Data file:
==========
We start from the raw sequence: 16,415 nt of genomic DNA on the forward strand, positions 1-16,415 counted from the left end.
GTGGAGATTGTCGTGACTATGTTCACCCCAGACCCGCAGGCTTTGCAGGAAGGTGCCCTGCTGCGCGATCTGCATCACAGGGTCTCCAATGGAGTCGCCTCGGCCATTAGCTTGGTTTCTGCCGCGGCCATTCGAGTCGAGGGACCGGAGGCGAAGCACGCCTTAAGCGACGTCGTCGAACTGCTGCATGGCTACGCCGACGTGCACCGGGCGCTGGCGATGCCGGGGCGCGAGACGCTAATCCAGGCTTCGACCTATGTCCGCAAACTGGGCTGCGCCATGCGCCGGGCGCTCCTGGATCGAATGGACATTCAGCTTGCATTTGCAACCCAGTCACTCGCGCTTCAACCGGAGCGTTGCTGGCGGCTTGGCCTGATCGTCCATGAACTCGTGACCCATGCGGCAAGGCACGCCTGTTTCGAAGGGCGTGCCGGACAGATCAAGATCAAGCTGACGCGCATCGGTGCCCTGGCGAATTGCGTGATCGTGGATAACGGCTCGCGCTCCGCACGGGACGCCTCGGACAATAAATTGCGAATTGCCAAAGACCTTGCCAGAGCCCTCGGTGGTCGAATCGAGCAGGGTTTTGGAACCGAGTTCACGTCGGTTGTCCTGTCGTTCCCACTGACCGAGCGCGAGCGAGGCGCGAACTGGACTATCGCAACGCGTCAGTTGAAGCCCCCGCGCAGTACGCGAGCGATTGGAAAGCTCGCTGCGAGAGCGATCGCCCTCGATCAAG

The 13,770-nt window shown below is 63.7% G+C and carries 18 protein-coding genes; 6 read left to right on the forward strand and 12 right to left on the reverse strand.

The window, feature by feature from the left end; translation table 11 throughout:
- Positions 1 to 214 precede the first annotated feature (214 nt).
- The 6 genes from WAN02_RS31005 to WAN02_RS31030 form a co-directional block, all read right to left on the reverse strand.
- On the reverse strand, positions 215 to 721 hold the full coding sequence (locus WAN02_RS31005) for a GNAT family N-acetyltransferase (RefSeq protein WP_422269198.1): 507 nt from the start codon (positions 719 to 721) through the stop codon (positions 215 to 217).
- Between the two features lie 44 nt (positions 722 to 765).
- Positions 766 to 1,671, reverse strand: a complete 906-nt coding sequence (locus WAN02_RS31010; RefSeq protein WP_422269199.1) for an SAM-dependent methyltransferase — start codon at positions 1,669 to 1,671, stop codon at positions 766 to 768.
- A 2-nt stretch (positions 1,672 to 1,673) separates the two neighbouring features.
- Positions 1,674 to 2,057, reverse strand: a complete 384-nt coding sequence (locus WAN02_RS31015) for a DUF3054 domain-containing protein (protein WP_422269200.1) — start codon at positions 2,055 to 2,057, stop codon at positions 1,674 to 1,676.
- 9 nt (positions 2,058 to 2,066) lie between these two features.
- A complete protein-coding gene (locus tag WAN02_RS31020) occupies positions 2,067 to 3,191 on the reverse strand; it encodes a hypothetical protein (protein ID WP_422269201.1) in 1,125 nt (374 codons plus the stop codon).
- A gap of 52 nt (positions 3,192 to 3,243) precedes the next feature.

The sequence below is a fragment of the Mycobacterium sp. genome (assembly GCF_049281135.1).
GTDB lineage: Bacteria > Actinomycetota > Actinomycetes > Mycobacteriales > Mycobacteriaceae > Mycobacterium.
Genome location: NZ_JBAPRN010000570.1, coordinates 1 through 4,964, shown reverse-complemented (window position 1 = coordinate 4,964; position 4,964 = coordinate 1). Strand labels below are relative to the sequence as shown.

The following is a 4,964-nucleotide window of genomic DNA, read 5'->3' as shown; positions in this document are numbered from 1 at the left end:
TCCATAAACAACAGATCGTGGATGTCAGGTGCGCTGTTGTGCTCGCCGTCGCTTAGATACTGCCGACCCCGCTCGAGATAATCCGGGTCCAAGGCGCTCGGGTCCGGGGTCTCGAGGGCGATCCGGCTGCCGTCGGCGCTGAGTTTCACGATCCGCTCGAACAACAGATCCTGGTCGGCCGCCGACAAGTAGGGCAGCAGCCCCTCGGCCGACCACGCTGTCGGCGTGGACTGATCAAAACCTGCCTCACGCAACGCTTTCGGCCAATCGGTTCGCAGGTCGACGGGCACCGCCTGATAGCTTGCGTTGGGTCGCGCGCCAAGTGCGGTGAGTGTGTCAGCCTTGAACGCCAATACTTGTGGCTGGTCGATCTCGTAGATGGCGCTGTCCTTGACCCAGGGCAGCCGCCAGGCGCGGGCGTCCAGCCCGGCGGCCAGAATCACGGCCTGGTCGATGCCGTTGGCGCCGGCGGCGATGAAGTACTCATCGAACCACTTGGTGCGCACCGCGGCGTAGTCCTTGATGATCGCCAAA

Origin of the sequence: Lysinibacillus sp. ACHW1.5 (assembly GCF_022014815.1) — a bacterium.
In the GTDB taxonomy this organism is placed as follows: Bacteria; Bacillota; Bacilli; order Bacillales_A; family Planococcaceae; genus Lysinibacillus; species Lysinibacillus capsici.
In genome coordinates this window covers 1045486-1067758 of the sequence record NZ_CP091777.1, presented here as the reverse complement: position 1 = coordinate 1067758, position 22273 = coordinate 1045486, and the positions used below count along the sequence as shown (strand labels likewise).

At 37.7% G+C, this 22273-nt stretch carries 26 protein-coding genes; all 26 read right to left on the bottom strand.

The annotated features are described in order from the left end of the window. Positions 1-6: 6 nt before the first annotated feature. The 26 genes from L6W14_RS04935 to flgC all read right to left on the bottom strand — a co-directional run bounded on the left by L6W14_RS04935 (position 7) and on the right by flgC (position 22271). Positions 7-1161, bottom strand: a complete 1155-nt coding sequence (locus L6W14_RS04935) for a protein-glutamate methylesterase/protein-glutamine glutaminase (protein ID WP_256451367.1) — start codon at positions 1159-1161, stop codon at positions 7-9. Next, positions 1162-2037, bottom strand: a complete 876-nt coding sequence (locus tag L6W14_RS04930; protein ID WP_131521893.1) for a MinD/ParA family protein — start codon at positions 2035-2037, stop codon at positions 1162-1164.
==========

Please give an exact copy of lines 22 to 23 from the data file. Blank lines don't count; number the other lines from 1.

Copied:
In genome coordinates this window covers 1045486-1067758 of the sequence record NZ_CP091777.1, presented here as the reverse complement: position 1 = coordinate 1067758, position 22273 = coordinate 1045486, and the positions used below count along the sequence as shown (strand labels likewise).

At 37.7% G+C, this 22273-nt stretch carries 26 protein-coding genes; all 26 read right to left on the bottom strand.